The last game of the night was Macaryoshka. It was some sort of incredibly interesting Japanese homebrew, with what appeared to be home machined parts, and a set of English rules that weren’t translated 100% correctly. It placement game about Macaroons. It was pretty neat! We did have to google translate the Japanese rules to figure a few things out though. Fantastic components, interesting gameplay. I would be shocked if I ever see another copy of this thing again in my life.

Image of Makaryoshika board game
Here’s an online image I found. I can’t actually find a website or link for the developer.

And with that, PAX East 2023 Day 3 was over! But we still have one more day left. So for now I am going to get some sleep, and try to prepare mentally for Sunday.

PAX East 2023 – Day 2

Day 2 of PAX East 2023 is over, and I am completely fried. Before I stumble into bed though, I’ll be doing another quick recap! Mostly just focusing on what I saw and played.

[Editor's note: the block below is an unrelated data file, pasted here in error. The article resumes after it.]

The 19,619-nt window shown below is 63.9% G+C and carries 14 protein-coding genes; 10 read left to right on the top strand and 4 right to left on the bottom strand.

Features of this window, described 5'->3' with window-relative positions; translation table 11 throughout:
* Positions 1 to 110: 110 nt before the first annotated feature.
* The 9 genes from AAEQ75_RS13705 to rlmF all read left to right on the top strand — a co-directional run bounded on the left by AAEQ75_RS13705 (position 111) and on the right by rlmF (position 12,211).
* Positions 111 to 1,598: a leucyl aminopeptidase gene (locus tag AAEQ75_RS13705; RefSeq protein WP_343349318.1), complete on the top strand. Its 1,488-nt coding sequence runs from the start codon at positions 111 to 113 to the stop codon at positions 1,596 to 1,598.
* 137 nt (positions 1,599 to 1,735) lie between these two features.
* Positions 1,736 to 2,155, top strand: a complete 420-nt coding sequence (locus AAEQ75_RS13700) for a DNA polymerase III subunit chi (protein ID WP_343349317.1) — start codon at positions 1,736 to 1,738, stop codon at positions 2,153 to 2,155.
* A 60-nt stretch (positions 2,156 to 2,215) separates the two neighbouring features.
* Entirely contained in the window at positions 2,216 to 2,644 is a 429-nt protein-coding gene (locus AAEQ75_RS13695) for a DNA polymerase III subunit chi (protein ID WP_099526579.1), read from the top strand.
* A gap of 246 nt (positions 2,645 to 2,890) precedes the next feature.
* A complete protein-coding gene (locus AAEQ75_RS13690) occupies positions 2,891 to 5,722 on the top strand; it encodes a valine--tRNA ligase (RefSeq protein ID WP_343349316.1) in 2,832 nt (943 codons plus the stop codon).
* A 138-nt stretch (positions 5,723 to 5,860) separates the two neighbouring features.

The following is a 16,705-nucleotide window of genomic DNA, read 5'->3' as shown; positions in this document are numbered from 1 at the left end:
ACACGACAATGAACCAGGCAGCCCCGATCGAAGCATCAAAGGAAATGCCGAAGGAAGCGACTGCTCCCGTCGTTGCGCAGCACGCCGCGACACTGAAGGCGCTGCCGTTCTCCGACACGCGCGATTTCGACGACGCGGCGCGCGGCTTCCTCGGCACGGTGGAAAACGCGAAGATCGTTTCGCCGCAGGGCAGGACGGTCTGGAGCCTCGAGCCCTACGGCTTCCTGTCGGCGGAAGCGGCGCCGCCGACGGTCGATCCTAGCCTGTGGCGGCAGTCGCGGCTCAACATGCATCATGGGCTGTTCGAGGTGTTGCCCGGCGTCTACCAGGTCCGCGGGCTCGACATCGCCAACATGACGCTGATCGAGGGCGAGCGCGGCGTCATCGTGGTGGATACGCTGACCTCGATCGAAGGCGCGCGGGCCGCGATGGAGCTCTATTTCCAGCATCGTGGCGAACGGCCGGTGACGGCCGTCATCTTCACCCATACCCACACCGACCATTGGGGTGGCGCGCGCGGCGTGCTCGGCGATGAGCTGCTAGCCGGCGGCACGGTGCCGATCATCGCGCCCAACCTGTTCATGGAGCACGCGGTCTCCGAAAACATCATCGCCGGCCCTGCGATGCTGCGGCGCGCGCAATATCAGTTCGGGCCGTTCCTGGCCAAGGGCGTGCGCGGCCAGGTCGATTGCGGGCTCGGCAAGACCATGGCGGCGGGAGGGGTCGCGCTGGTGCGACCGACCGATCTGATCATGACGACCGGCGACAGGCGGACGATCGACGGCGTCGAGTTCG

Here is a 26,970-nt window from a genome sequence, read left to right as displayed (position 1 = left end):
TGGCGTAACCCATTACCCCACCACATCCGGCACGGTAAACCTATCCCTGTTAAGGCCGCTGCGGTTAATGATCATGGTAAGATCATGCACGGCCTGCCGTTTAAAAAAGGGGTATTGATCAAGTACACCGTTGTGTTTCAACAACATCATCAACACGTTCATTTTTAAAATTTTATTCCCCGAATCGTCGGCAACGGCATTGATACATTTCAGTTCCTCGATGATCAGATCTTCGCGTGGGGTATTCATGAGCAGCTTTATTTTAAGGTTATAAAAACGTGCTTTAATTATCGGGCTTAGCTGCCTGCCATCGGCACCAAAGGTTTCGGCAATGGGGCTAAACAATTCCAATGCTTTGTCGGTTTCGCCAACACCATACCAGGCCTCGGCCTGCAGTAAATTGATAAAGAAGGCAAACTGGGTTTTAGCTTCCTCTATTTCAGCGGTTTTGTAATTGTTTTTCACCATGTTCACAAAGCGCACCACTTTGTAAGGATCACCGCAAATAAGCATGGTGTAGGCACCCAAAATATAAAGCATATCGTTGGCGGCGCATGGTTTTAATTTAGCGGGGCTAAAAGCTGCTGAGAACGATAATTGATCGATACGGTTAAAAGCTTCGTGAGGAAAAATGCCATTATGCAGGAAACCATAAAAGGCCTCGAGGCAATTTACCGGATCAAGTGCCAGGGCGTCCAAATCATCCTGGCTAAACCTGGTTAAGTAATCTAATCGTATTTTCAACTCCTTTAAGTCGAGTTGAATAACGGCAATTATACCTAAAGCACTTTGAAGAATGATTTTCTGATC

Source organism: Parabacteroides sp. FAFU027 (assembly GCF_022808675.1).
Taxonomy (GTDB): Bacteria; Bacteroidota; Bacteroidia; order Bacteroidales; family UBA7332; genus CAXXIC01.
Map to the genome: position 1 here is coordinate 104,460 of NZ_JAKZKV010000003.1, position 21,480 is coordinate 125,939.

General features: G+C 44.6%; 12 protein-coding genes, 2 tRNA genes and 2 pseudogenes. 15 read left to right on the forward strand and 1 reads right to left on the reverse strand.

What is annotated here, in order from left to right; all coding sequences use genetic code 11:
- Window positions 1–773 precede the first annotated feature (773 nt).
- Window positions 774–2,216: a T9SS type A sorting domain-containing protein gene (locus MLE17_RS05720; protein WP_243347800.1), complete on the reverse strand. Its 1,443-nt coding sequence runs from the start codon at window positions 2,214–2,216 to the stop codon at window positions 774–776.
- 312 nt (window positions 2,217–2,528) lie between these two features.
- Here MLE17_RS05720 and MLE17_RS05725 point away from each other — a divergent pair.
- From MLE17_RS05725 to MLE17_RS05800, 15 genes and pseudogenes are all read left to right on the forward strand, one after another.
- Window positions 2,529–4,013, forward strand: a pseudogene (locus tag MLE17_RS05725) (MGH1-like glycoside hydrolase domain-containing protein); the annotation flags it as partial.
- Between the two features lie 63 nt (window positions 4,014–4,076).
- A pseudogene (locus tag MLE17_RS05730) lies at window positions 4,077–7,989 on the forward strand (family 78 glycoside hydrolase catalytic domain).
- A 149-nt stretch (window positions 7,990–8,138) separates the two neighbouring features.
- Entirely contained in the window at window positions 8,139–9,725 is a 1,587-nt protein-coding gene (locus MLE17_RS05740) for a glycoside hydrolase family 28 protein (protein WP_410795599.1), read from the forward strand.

Lets start with the big highlight: Mina the Hollower.

It’s from Yacht Club Games, the folks who made Shovel Knight, which I also love.

From what I played, it feels like a combination of the best mechanics of 2D Zelda and a sprinkling of Soulslike, specifically Bloodborne in some ways. So far it is hands down the best thing I’ve seen at PAX East this year. The movement and combat is fantastic and fun, and while I can’t comment too much on on story/art/music, they all seemed great from what I saw.

I did get to chat with one of the devs as I was playing, and he mentioned that the game likely won’t be out this here, but hopefully will be out next year. So I have a bit to wait before we get to play the whole thing.